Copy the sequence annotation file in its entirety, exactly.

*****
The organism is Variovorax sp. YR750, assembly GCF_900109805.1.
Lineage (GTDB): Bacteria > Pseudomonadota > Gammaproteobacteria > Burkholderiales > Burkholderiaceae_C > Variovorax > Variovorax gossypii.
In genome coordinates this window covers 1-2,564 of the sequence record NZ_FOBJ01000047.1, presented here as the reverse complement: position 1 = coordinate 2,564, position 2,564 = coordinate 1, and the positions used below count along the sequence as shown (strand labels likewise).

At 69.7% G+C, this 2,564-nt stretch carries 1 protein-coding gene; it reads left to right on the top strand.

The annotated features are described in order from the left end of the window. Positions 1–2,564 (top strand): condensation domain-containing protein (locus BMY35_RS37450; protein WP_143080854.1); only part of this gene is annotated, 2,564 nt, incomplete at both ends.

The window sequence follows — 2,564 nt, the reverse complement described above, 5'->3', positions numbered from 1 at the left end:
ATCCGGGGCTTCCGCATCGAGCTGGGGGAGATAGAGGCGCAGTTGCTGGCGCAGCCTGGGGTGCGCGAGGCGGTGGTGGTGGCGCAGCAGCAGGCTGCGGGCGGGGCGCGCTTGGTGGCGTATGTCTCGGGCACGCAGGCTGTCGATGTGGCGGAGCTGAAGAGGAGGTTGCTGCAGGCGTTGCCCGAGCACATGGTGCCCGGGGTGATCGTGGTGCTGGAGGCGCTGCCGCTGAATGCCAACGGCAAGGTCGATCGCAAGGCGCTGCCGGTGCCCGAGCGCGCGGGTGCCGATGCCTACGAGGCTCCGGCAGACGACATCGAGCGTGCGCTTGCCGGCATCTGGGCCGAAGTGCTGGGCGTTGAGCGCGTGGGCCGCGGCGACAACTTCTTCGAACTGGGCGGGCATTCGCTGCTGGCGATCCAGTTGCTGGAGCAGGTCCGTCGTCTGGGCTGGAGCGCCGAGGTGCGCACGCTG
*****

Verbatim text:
The organism is Variovorax sp. YR750, assembly GCF_900109805.1.
Lineage (GTDB): Bacteria > Pseudomonadota > Gammaproteobacteria > Burkholderiales > Burkholderiaceae_C > Variovorax > Variovorax gossypii.
In genome coordinates this window covers 1-2,564 of the sequence record NZ_FOBJ01000047.1, presented here as the reverse complement: position 1 = coordinate 2,564, position 2,564 = coordinate 1, and the positions used below count along the sequence as shown (strand labels likewise).

At 69.7% G+C, this 2,564-nt stretch carries 1 protein-coding gene; it reads left to right on the top strand.

The annotated features are described in order from the left end of the window. Positions 1–2,564 (top strand): condensation domain-containing protein (locus BMY35_RS37450; protein WP_143080854.1); only part of this gene is annotated, 2,564 nt, incomplete at both ends.

The window sequence follows — 2,564 nt, the reverse complement described above, 5'->3', positions numbered from 1 at the left end:
ATCCGGGGCTTCCGCATCGAGCTGGGGGAGATAGAGGCGCAGTTGCTGGCGCAGCCTGGGGTGCGCGAGGCGGTGGTGGTGGCGCAGCAGCAGGCTGCGGGCGGGGCGCGCTTGGTGGCGTATGTCTCGGGCACGCAGGCTGTCGATGTGGCGGAGCTGAAGAGGAGGTTGCTGCAGGCGTTGCCCGAGCACATGGTGCCCGGGGTGATCGTGGTGCTGGAGGCGCTGCCGCTGAATGCCAACGGCAAGGTCGATCGCAAGGCGCTGCCGGTGCCCGAGCGCGCGGGTGCCGATGCCTACGAGGCTCCGGCAGACGACATCGAGCGTGCGCTTGCCGGCATCTGGGCCGAAGTGCTGGGCGTTGAGCGCGTGGGCCGCGGCGACAACTTCTTCGAACTGGGCGGGCATTCGCTGCTGGCGATCCAGTTGCTGGAGCAGGTCCGTCGTCTGGGCTGGAGCGCCGAGGTGCGCACGCTG